Term Asset-Backed Securities Loan Facility – A program created by the U.S. Federal Reserve in November 2008 to boost consumer spending to help jump-start the economy. This is accomplished through the issuance of asset-backed securities. The collateral for these securities consists of student, personal auto and credit card loans. Backing for these loans comes from the (up to) US$1 trillion provided by the New York Federal Reserve Bank. This program is in place until December 2009. Issuance of asset-backed securities continues only until that point. If, on that date, the government decides that the economic state hasn’t improved up to an appropriate level, benefits of the plan are to be reassessed.
Top 25 Markets (U.S.) – STR’s Top 25 Markets are generally the largest U.S. metro markets by number of rooms (inventory), but STR does apply geographic diversity to provide more rounded coverage for the whole industry. For example, STR adds Oahu, Hawaii, and excludes a few California and Texas markets because those states are already well represented. STR also intentionally excludes Las Vegas, the largest hotel market based on number of rooms available, due to the gaming nature of the market and sample depth of the casino hotels.
Total Revenue – Revenue from all hotel operations, including rooms sold, F&B, parking, laundry, phone, miscellaneous and any other revenue sources.
Transient Rooms – Include rooms occupied by those with reservations at rack, corporate, corporate negotiated, package, government, or foreign traveler rates. Also includes occupied rooms booked via third party web sites (exception: simultaneous bookings of 10 or more rooms which should be defined as group).
TrevPAR – Total revenue per available room. The sum total of net revenues from all operated departments plus rentals and other income per available room for the period divided by the total available rooms during the period.
Troubled Asset Relief Program – A government program created for the establishment and management of a Treasury fund to curb the ongoing financial crisis of 2007-2008. The TARP gives the U.S. Treasury purchasing power of $700 billion to buy up mortgage backed securities from institutions throughout the country to create liquidity and unseize the money markets. The fund was created by a bill that was made law 3 October with the passage of H.R. 1424 enacting the Emergency Economic Stabilization Act of 2008. The Treasury was given $250 billion immediately, and the President must certify additional funds as they’re needed. The additional funds will be distributed as $100 billion, and then as the final $350 billion is given. Congress has the right to not approve the additional amounts.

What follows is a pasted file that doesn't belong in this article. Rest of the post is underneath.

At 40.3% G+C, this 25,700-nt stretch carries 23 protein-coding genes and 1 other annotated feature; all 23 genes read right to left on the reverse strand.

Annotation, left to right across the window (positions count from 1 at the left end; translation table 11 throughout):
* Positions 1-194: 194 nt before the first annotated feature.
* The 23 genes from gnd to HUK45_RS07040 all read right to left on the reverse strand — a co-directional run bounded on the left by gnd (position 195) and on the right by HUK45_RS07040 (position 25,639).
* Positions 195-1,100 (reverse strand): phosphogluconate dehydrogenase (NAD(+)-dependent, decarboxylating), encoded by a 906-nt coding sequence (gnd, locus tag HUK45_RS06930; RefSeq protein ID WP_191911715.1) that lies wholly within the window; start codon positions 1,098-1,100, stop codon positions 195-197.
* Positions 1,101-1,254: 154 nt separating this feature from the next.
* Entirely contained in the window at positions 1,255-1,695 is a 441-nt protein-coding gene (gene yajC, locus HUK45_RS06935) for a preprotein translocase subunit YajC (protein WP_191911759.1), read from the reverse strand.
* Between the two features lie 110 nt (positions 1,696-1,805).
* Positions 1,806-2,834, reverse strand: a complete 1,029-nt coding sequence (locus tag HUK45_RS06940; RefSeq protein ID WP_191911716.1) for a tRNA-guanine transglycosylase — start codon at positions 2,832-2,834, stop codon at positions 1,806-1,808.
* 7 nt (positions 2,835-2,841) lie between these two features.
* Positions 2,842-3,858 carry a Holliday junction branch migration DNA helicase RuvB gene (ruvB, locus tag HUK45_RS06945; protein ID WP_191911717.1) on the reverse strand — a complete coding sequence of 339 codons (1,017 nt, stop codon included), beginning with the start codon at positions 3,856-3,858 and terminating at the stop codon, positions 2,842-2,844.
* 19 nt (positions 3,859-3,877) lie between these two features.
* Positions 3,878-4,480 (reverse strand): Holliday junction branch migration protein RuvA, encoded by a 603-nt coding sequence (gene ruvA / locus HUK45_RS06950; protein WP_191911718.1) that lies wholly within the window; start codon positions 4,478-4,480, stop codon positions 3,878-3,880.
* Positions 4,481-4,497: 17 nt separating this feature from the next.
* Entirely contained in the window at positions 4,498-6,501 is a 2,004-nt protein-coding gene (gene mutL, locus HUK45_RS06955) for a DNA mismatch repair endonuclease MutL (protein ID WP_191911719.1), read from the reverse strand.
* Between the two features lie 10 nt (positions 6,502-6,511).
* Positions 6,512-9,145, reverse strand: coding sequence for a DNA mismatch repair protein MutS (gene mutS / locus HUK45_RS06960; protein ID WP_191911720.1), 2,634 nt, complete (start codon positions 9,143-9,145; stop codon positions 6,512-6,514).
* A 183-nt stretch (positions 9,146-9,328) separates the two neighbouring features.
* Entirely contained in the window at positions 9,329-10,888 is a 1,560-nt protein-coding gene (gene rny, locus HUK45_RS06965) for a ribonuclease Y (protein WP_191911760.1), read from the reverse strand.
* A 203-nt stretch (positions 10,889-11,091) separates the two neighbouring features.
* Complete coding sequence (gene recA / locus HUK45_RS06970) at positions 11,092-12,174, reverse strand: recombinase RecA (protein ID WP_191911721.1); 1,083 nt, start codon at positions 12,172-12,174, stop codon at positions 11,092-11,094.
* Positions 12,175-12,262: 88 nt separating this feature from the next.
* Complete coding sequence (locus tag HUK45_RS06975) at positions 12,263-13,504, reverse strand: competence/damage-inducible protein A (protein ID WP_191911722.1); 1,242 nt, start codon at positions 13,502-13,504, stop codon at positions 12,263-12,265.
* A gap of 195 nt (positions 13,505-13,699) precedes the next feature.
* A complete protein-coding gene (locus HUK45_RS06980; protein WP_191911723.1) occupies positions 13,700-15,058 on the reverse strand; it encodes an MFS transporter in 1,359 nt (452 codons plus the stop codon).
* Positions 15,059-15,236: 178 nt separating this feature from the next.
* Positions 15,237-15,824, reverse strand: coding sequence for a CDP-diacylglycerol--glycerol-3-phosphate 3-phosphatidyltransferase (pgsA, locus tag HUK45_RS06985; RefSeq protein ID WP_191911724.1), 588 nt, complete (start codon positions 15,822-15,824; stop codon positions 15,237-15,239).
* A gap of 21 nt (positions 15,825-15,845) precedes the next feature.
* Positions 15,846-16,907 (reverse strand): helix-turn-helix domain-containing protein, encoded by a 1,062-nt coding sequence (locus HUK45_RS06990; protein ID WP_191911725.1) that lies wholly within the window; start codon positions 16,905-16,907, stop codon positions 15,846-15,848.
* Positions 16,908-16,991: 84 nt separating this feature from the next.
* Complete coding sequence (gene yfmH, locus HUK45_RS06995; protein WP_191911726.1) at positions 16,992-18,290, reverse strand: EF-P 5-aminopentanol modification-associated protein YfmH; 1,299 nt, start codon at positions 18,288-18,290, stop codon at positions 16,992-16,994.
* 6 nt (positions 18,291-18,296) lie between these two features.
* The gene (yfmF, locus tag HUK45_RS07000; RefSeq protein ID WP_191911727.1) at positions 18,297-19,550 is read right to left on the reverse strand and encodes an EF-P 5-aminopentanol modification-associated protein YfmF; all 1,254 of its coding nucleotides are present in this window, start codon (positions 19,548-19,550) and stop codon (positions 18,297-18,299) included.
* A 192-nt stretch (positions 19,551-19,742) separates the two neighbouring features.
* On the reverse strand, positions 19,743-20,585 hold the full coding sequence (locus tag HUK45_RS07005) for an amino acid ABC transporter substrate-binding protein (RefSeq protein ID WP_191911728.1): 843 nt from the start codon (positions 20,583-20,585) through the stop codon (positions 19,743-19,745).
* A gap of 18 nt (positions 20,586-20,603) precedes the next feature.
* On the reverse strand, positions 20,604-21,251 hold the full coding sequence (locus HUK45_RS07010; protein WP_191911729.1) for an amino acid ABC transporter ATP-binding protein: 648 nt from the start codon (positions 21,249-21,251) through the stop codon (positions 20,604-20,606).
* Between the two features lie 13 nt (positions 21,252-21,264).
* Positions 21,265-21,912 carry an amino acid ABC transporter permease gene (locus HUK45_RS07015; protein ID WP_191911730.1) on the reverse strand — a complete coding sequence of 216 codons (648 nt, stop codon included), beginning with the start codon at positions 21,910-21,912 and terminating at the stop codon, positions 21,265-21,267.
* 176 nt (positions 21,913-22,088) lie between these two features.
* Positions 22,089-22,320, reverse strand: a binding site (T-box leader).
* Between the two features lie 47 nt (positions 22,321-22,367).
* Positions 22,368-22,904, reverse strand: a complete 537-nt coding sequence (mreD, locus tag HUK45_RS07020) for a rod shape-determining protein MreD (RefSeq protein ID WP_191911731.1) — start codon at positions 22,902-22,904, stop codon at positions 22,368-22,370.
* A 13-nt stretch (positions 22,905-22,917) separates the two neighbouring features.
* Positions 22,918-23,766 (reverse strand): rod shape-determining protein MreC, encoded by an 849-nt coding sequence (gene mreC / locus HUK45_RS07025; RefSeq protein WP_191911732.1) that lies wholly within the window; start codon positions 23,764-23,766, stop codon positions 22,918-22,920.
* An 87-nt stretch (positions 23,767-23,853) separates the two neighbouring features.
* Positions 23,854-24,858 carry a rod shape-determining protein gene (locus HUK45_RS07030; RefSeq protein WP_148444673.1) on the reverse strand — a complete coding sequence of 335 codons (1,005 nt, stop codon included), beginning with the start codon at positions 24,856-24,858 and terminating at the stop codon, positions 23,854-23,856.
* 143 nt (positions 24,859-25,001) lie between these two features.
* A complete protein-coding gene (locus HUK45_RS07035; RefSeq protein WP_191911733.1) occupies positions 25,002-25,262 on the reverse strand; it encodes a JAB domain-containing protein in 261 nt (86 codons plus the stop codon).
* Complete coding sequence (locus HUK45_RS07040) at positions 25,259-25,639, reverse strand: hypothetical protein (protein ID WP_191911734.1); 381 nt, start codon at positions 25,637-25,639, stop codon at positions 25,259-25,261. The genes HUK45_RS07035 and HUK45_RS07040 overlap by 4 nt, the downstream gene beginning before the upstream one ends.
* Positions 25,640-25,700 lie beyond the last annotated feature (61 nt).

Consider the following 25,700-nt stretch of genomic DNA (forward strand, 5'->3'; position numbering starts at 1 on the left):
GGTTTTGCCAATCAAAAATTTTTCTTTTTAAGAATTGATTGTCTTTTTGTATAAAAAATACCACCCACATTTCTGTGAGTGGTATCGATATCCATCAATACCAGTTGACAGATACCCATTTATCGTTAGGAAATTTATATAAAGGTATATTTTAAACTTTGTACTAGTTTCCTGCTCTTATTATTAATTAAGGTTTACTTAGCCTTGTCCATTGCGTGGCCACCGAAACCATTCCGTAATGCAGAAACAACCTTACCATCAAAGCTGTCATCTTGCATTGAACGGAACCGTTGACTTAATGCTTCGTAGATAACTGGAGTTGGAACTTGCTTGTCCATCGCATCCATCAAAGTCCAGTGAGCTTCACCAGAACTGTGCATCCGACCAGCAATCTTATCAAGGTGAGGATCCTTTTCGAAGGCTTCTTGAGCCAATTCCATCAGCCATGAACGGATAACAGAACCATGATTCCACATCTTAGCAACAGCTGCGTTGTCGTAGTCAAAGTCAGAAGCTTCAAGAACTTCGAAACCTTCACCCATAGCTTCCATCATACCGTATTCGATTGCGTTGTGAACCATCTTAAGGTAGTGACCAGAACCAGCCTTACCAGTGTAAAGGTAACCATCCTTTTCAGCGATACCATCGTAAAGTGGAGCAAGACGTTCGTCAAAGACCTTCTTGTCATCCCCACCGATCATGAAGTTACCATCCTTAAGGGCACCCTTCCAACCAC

Toxic Assets – An asset that becomes illiquid when its secondary market disappears. Toxic assets can’t be sold because they’re often guaranteed to lose money. The term “toxic asset” was coined in the financial crisis of 2008/09, in regard to mortgage-backed securities, collateralized debt obligations and credit default swaps, all of which couldn’t be sold after they exposed their holders to massive losses.
Tranches – A piece, portion or slice of a deal or structured financing. This portion is one of several related securities that are offered at the same time but have different risks, rewards and/or maturities.
Tranche is often used to describe a specific class of bonds within an offering wherein each tranche offers varying degrees of risk to the investor. For example, a CMO offering a partitioned MBS portfolio might have mortgages (tranches) that have one-year, two- year, five-year and 20-year maturities. It can also refer to segments that are offered domestically and internationally.
Two-Pack Hotels – A property that combines two hotels that operate separately but share economies of scale deriving from the sharing of resources such as back-of-house operations. Usually such properties combine two brands from one hotel chain, but there are examples of one building containing two flags from different hotel companies. Commonly referred to in the United Kingdom as “dual-brand hotels.” There also exist examples of three-pack hotels, although this property type is less common.